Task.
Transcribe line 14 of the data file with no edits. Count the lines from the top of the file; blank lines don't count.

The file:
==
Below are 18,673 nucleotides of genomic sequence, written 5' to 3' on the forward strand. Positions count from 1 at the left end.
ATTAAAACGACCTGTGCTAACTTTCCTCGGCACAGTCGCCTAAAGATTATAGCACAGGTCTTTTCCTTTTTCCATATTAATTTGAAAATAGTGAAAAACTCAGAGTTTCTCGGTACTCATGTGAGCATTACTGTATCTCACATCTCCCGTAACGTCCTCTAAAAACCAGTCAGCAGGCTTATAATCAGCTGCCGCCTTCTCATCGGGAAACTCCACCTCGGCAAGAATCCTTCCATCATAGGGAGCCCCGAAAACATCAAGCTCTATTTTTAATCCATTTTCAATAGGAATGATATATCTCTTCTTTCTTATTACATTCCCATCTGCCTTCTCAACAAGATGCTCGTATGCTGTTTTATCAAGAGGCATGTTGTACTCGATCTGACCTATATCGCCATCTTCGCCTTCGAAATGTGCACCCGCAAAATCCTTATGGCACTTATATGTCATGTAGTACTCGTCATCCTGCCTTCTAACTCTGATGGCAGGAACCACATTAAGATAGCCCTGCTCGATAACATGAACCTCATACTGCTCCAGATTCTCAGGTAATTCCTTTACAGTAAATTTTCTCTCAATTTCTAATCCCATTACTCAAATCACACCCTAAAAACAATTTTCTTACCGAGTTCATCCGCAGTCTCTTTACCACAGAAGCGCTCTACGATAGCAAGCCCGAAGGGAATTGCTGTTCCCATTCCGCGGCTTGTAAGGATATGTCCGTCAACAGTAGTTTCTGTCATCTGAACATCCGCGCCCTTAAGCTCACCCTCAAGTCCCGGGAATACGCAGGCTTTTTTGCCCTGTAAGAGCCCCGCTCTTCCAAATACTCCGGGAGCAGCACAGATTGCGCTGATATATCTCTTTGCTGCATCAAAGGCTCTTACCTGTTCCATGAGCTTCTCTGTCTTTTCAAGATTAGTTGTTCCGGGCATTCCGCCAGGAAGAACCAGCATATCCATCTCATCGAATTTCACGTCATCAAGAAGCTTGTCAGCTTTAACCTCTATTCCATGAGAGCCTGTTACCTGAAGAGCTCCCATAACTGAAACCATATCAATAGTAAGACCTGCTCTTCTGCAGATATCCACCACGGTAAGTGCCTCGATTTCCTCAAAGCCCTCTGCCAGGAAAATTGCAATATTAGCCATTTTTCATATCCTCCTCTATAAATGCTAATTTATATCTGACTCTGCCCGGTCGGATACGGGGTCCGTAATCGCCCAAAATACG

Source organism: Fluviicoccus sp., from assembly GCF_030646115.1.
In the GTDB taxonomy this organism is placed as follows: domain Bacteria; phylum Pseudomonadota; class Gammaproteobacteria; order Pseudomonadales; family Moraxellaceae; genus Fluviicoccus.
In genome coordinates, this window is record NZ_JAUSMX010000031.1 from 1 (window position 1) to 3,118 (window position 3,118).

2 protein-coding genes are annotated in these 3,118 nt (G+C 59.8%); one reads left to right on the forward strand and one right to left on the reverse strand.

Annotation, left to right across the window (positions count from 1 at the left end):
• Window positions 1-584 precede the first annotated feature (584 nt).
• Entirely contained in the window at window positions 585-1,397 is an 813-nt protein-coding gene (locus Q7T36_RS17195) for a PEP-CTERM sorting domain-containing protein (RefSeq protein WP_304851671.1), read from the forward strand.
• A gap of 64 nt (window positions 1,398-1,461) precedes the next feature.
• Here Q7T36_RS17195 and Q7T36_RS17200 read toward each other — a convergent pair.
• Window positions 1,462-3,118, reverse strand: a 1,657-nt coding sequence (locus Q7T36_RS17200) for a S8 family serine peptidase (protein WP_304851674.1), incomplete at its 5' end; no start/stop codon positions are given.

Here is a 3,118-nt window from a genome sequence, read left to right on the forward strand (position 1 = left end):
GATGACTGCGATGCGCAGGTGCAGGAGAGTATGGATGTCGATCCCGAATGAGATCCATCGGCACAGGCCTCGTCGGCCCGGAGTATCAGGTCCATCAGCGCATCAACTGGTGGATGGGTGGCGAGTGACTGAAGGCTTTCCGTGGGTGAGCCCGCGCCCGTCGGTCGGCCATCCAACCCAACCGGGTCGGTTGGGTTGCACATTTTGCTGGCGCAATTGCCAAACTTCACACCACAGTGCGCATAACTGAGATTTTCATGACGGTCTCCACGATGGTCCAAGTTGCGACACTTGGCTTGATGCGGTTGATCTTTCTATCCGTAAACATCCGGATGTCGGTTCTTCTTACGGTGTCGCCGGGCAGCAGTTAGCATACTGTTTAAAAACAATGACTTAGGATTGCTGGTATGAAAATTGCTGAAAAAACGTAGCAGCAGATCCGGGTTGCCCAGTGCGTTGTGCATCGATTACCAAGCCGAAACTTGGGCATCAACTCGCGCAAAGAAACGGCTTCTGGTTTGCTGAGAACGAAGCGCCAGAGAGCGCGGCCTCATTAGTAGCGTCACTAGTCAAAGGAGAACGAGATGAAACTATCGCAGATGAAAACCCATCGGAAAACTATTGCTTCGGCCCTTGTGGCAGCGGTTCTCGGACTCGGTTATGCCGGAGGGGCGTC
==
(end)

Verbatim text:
GATGACTGCGATGCGCAGGTGCAGGAGAGTATGGATGTCGATCCCGAATGAGATCCATCGGCACAGGCCTCGTCGGCCCGGAGTATCAGGTCCATCAGCGCATCAACTGGTGGATGGGTGGCGAGTGACTGAAGGCTTTCCGTGGGTGAGCCCGCGCCCGTCGGTCGGCCATCCAACCCAACCGGGTCGGTTGGGTTGCACATTTTGCTGGCGCAATTGCCAAACTTCACACCACAGTGCGCATAACTGAGATTTTCATGACGGTCTCCACGATGGTCCAAGTTGCGACACTTGGCTTGATGCGGTTGATCTTTCTATCCGTAAACATCCGGATGTCGGTTCTTCTTACGGTGTCGCCGGGCAGCAGTTAGCATACTGTTTAAAAACAATGACTTAGGATTGCTGGTATGAAAATTGCTGAAAAAACGTAGCAGCAGATCCGGGTTGCCCAGTGCGTTGTGCATCGATTACCAAGCCGAAACTTGGGCATCAACTCGCGCAAAGAAACGGCTTCTGGTTTGCTGAGAACGAAGCGCCAGAGAGCGCGGCCTCATTAGTAGCGTCACTAGTCAAAGGAGAACGAGATGAAACTATCGCAGATGAAAACCCATCGGAAAACTATTGCTTCGGCCCTTGTGGCAGCGGTTCTCGGACTCGGTTATGCCGGAGGGGCGTC